Many presentations with excellent content are less effective because the speaker uses notes that are either too skimpy or that contain every word of the speech. Properly used, note cards become what I call confidence cards: They add to a smooth delivery by helping speakers get from one main point to the next. Acting as cues, they contain your speech outline, notes to yourself, stories you will need to tell, key points and phrases, and reminders where to use your visual aids—anything and everything that will help you. And they save speakers from their greatest fear: forgetting what they're going to say next.
These cards—whether 3 x 5 inches or 4 x 6 inches—are easy to hold, don't rattle or shake the way larger papers do, and give an air of professionalism and preparation to your presentation. They are extensions of your own style because they only outline your speech, forcing you to talk in your own words. They also give you something to do with your hands. But you still need to practice your speech many times using the cards, or else you'll tend to go over the time limit or get off track.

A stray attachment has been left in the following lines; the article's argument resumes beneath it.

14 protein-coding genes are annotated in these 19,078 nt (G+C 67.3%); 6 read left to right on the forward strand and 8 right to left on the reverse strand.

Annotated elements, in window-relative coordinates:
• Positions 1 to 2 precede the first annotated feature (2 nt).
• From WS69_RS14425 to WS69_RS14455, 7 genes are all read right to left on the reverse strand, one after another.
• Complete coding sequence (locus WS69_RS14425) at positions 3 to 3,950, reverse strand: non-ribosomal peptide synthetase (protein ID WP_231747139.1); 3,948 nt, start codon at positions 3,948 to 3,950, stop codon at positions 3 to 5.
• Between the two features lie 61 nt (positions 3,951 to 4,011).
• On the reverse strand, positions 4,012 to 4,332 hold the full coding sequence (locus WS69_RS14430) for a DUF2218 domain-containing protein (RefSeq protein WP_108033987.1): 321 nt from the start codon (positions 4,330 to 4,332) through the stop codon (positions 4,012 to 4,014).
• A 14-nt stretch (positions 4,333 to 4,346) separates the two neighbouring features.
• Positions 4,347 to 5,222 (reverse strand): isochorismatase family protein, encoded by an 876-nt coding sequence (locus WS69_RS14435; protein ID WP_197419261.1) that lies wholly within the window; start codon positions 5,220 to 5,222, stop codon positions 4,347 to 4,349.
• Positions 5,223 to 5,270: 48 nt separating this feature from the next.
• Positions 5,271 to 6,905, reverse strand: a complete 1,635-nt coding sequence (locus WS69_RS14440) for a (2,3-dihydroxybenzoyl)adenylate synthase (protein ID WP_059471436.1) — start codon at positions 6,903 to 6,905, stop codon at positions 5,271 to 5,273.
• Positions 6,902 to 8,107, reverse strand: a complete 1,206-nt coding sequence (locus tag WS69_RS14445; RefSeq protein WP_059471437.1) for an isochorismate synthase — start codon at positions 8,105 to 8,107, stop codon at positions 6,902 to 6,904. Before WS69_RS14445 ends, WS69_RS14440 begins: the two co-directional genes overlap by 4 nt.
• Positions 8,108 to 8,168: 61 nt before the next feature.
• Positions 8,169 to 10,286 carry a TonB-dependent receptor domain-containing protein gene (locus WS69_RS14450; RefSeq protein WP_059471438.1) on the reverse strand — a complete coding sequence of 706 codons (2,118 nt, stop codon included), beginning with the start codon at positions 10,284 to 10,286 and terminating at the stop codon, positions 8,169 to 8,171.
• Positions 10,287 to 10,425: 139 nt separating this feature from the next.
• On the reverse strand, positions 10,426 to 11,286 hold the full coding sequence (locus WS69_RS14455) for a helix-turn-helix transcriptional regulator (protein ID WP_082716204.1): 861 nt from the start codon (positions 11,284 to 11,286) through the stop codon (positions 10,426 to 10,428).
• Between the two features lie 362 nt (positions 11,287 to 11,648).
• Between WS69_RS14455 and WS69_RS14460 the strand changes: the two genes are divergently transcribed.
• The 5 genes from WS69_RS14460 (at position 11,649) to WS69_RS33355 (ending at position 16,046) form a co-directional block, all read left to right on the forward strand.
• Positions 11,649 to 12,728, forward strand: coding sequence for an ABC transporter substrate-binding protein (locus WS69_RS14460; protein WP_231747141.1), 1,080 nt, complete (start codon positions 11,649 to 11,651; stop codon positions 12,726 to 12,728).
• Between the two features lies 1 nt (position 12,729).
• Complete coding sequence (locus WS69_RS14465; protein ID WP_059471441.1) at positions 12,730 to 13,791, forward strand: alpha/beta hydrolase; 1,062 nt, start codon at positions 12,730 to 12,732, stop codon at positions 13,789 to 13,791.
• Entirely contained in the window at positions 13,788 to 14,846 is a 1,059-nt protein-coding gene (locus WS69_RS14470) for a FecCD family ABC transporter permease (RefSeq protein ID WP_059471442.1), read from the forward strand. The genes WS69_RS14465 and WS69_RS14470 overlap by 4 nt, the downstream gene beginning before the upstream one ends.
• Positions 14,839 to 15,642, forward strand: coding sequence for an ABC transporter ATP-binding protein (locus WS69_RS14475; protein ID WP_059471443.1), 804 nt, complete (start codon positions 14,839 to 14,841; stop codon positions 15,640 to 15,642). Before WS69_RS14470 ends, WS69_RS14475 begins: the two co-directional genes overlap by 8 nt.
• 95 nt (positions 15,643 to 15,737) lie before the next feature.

Remember the following key points when using confidence cards:
Write so that you can see your information easily.
Make only short, key statements that will trigger your memory.
Number the cards once you have them all, to protect yourself from chaos if they fall off the lectern. Also, you may need to shorten your speech at the last minute, and you can do that by simply removing a few cards. If they are numbered you know just where you are at all times. To help you make last-minute decisions, try color-coding the ones you can eliminate if you need to.
Never read from the card. Glance at your notes and then speak to the audience to retain eye contact.
Note on the cards which visual aids you are using to develop the key points.
As you go through your note cards in your practice sessions, write little reminders on them: where you want to pause, where you want to smile, and so on. If you have trouble remembering to look around at the whole audience, you can use a card to remind yourself to take in all sides of the room. Confidence cards make excellent security blankets; don't hesitate to rely on them.
Confidence cards don't have to be actual cards. I've seen excellent speakers use a clip board. When I'm conducting workshops, I use a loose-leaf notebook that holds my script, which I place on a table in front of me and refer to from time to time. The purpose is to give you that confident edge and to help keep you on track.